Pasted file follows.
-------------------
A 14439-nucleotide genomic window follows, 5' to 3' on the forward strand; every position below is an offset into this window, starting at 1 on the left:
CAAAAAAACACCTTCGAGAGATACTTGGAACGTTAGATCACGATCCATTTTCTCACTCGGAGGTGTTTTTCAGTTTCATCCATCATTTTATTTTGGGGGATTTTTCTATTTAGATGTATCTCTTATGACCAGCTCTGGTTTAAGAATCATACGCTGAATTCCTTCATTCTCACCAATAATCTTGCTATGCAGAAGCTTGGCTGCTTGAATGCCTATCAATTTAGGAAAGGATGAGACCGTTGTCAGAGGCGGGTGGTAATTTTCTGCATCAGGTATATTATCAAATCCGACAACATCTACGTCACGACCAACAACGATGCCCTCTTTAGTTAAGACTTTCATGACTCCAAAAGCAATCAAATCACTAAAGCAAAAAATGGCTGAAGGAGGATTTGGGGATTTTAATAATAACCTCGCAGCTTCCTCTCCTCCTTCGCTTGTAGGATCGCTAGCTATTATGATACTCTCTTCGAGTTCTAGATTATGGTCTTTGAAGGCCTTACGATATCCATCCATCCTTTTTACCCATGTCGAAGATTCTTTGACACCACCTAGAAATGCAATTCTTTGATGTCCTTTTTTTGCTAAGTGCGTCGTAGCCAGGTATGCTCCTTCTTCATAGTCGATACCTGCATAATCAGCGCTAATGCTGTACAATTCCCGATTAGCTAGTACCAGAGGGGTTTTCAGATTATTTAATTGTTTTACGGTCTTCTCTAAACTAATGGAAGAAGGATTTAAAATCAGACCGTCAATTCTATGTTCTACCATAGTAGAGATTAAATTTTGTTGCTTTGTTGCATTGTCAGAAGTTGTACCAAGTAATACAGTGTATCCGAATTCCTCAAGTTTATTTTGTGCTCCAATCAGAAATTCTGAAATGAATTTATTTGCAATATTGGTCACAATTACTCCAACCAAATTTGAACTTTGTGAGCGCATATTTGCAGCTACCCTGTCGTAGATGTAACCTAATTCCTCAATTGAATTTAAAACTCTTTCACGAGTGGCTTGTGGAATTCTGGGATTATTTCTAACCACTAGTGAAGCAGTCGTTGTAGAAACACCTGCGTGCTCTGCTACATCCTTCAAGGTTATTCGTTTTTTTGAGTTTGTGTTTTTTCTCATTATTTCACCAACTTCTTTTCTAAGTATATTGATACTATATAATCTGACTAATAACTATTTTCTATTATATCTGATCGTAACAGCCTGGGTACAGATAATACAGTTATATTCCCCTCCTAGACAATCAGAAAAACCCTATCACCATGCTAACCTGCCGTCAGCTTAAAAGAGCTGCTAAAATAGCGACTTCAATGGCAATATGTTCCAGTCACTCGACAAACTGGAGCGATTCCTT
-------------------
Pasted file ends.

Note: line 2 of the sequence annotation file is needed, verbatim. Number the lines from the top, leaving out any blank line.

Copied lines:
CAAAAAAACACCTTCGAGAGATACTTGGAACGTTAGATCACGATCCATTTTCTCACTCGGAGGTGTTTTTCAGTTTCATCCATCATTTTATTTTGGGGGATTTTTCTATTTAGATGTATCTCTTATGACCAGCTCTGGTTTAAGAATCATACGCTGAATTCCTTCATTCTCACCAATAATCTTGCTATGCAGAAGCTTGGCTGCTTGAATGCCTATCAATTTAGGAAAGGATGAGACCGTTGTCAGAGGCGGGTGGTAATTTTCTGCATCAGGTATATTATCAAATCCGACAACATCTACGTCACGACCAACAACGATGCCCTCTTTAGTTAAGACTTTCATGACTCCAAAAGCAATCAAATCACTAAAGCAAAAAATGGCTGAAGGAGGATTTGGGGATTTTAATAATAACCTCGCAGCTTCCTCTCCTCCTTCGCTTGTAGGATCGCTAGCTATTATGATACTCTCTTCGAGTTCTAGATTATGGTCTTTGAAGGCCTTACGATATCCATCCATCCTTTTTACCCATGTCGAAGATTCTTTGACACCACCTAGAAATGCAATTCTTTGATGTCCTTTTTTTGCTAAGTGCGTCGTAGCCAGGTATGCTCCTTCTTCATAGTCGATACCTGCATAATCAGCGCTAATGCTGTACAATTCCCGATTAGCTAGTACCAGAGGGGTTTTCAGATTATTTAATTGTTTTACGGTCTTCTCTAAACTAATGGAAGAAGGATTTAAAATCAGACCGTCAATTCTATGTTCTACCATAGTAGAGATTAAATTTTGTTGCTTTGTTGCATTGTCAGAAGTTGTACCAAGTAATACAGTGTATCCGAATTCCTCAAGTTTATTTTGTGCTCCAATCAGAAATTCTGAAATGAATTTATTTGCAATATTGGTCACAATTACTCCAACCAAATTTGAACTTTGTGAGCGCATATTTGCAGCTACCCTGTCGTAGATGTAACCTAATTCCTCAATTGAATTTAAAACTCTTTCACGAGTGGCTTGTGGAATTCTGGGATTATTTCTAACCACTAGTGAAGCAGTCGTTGTAGAAACACCTGCGTGCTCTGCTACATCCTTCAAGGTTATTCGTTTTTTTGAGTTTGTGTTTTTTCTCATTATTTCACCAACTTCTTTTCTAAGTATATTGATACTATATAATCTGACTAATAACTATTTTCTATTATATCTGATCGTAACAGCCTGGGTACAGATAATACAGTTATATTCCCCTCCTAGACAATCAGAAAAACCCTATCACCATGCTAACCTGCCGTCAGCTTAAAAGAGCTGCTAAAATAGCGACTTCAATGGCAATATGTTCCAGTCACTCGACAAACTGGAGCGATTCCTT